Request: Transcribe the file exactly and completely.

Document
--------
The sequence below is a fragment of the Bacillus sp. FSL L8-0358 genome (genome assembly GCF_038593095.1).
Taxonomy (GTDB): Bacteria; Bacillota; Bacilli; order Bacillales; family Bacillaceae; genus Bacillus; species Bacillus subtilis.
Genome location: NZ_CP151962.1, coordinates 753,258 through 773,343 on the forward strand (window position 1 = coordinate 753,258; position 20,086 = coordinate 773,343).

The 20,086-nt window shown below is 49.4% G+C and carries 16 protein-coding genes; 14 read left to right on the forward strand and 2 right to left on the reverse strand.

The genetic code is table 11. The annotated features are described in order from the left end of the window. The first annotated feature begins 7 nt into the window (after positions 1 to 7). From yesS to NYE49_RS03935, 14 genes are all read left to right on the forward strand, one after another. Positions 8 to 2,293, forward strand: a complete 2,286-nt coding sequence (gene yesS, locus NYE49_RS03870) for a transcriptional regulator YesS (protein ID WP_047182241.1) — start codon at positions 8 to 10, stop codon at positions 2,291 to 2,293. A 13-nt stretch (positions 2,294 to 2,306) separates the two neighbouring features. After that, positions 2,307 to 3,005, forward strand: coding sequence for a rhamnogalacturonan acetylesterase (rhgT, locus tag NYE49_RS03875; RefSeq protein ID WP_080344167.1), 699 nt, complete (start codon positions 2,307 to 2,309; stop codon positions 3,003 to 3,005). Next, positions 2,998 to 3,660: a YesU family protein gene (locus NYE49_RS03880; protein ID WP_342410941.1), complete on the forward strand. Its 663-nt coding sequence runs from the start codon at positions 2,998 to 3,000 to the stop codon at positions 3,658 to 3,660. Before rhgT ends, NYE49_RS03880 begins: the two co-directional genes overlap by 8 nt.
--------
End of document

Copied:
The sequence below is a fragment of the Bacillus sp. FSL L8-0358 genome (genome assembly GCF_038593095.1).
Taxonomy (GTDB): Bacteria; Bacillota; Bacilli; order Bacillales; family Bacillaceae; genus Bacillus; species Bacillus subtilis.
Genome location: NZ_CP151962.1, coordinates 753,258 through 773,343 on the forward strand (window position 1 = coordinate 753,258; position 20,086 = coordinate 773,343).

The 20,086-nt window shown below is 49.4% G+C and carries 16 protein-coding genes; 14 read left to right on the forward strand and 2 right to left on the reverse strand.

The genetic code is table 11. The annotated features are described in order from the left end of the window. The first annotated feature begins 7 nt into the window (after positions 1 to 7). From yesS to NYE49_RS03935, 14 genes are all read left to right on the forward strand, one after another. Positions 8 to 2,293, forward strand: a complete 2,286-nt coding sequence (gene yesS, locus NYE49_RS03870) for a transcriptional regulator YesS (protein ID WP_047182241.1) — start codon at positions 8 to 10, stop codon at positions 2,291 to 2,293. A 13-nt stretch (positions 2,294 to 2,306) separates the two neighbouring features. After that, positions 2,307 to 3,005, forward strand: coding sequence for a rhamnogalacturonan acetylesterase (rhgT, locus tag NYE49_RS03875; RefSeq protein ID WP_080344167.1), 699 nt, complete (start codon positions 2,307 to 2,309; stop codon positions 3,003 to 3,005). Next, positions 2,998 to 3,660: a YesU family protein gene (locus NYE49_RS03880; protein ID WP_342410941.1), complete on the forward strand. Its 663-nt coding sequence runs from the start codon at positions 2,998 to 3,000 to the stop codon at positions 3,658 to 3,660. Before rhgT ends, NYE49_RS03880 begins: the two co-directional genes overlap by 8 nt.